An Appropriate Response to Street Harassment

From Infoshop News

Saturday, July 17 2010 @ 07:11 PM UTC

You got a real sexy walk, mama. Can I be your boyfriend? Look at THAT! Are you a fag or a dyke? Hey, you with the legs! Can I ride? Don’t get mad, baby, lemme hit that! What—I was just trying to say hi.

by Dykonoclast
Boston Anti-Authoritarian Movement #33

You got a real sexy walk, mama. Can I be your boyfriend? Look at THAT! Are you a fag or a dyke? Hey, you with the legs! Can I ride? Don’t get mad, baby, lemme hit that! What—I was just trying to say hi.

Random sampling of some remarks to which I am subject pretty much every time I leave the house. And no, it doesn’t matter what I’m wearing or how long it’s been since I’ve showered. I am invariably regarded by much of the male population as a walking (or bicycling) fuckhole. And no, it’s not just from poor men or men with dark skin. And no, I am not fucking flattered by it —a glance in the mirror or the words of my l—overs are far more convincing than ‘Hey, Mrs. Jugs!’ from some douche with no self control. And no, these men are not ‘just being friendly’ and no, they are not ‘just trying to get to know me.’ Most things that are said to emboobened folks on the street are not conducive to starting conversations, let alone starting a healthy socio-sexual relationship.

I hate that this is such a personalized narrative that I’m writing here because I’m writing about an extremely widespread phenomenon that affects most, if not all, people marginalized for their sex or gender presentation. Street harassment is a highly effective way men have of defining and controlling public spaces as masculine male spaces. The rest of us are interlopers and we are reminded of this every time we have the gall to appear in public. It’s effective because it keeps so many of us in fear.

To have one’s delusions of being a sovereign human being worthy of respect dashed repeatedly every time one leaves one’s house is utterly soul is utterly soul crushing. Many have been the times I have elected to stay in rather than face a leering male public and I strongly suspect that street harassment plays a role in why agoraphobia afflicts twice as many women as men (agoraphobia = fear of being in public spaces).

To counteract the thoroughly isolating and disempowering effects of street harassment, projects have arisen around the world from Hollaback websites (started in NYC, now represented in most major cities, including http://hollabackboston.blogspot. com to Blank Noise Project in New Delhi, India. Hollaback sites encourage folks to send cell phone pictures and stories of harassers to be posted online, Blank Noise arranges street occupations and media projects. There is also which is a fantastic resource for global information, stories, resources, resistance campaigns, and it also exists to promote a forthcoming book of the same name, the first of its kind.

As exciting and inspiring as it feels when learning about activism around street harassment, that all tends to evaporate when the next sleazy fucker verbally ejaculates on you. Again. And again. Every available option is exhausting and draining; either continue in silence or yell back. Neither guarantees your safety. Many anti-street harassment activists advocate for legislation recognizing street harassment as a crime for which punitive measures are to be enforced. But can we really expect police to react appropriately to these situations if we call them? These are the folks who arrest you for disorderly conduct and disturbing the peace if you call them after your asshole partner hit you. Cops are the ones who call you a lying slut if you call them after someone raped you and they’re the ones who let your rape kit sit untested in a lab for years, decades, or for all eternity. I know I’m not the only one who has been sleazed at by cops on the street. It’s clear whose side the police are on. Even if we could expect police to take our plight seriously, do we really need more people locked up? With 1 in 31 folks in the US already under punitive state supervision, it should be abundantly clear that the state and their punishments are not the solution.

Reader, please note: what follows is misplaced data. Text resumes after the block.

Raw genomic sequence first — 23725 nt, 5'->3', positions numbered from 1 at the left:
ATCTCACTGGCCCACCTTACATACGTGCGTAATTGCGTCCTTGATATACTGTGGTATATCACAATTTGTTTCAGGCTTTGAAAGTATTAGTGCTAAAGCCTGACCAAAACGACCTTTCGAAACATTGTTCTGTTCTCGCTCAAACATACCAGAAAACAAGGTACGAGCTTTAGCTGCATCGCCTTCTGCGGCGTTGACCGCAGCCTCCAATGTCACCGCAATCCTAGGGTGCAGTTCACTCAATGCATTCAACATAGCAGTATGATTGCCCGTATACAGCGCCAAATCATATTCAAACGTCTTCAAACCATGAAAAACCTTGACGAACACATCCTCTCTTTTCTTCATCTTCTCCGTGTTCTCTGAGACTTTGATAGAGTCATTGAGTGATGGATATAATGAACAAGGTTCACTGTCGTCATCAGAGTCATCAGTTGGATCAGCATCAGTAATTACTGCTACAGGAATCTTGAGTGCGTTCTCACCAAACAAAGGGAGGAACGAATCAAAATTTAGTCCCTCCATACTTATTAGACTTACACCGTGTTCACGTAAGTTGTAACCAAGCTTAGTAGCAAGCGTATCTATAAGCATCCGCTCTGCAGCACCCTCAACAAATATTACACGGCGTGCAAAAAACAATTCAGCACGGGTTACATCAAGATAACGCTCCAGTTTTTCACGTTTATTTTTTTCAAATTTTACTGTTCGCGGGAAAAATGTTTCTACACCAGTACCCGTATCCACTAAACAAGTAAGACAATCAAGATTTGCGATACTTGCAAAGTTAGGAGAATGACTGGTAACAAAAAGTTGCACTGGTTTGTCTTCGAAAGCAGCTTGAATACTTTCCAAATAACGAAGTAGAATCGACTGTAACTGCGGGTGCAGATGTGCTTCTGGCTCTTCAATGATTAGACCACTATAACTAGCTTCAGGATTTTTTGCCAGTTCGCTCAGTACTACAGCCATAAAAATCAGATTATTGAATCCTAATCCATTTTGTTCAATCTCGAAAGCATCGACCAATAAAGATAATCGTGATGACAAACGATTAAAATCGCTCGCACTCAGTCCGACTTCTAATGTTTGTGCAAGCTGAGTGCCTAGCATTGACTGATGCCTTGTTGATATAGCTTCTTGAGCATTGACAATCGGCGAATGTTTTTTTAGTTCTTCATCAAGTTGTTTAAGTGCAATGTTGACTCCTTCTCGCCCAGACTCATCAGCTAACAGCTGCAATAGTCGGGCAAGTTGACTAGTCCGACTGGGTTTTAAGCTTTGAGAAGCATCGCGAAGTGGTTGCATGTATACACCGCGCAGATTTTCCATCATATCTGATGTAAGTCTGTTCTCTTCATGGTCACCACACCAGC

Some reality: not all of the New Jersey 7 are out of prison for defending themselves as Black lesbians against a man who promised to ‘fuck them straight’ in 2006 before physically attacking them. With more convictions to come, Shakida Bowers and Nichelle Carter are two teenaged girls imprisoned in Virginia for the next few decades because, at the age of 15, they fought back against an adult man who groped one of them, and are now being held responsible for his death in a ‘gang-related mob attack.’ In 2008, Mildred Beaubrun was shot dead at age 18 by some harassers she declined to fuck. March 6th 2010, 15-year-old Shayla Raymond was killed fleeing her harassers. A few days later, a man in NYC was so incensed at getting rejected by a woman that he followed her into the shitter at a bar and beat her unconscious. Broken eyesocket. Shattered jaw and ‘other injuries’ including the possibility that he sexually assaulted her.

I complain about street harassment a lot. It happens to me a lot. It actually happens to women and queers and genderqueers and trans people all over the world. A lot. And a lot of people, particularly the men I talk to about it, never really know how to react. Asshole randos on the street aren’t really part of a community we can hold accountable. Lucy Parsons once wrote, ‘Anarchists know that a long period of education must precede any great fundamental change in society.’ So if you are blessed with the kind of male privilege that keeps you from comprehending the reality I’m describing here, maybe you should use it in defense of the rest of us.

Brainstorm some ways of challenging these repulsive behaviors, whether in yourself, your friends, or asshole randos on the street.

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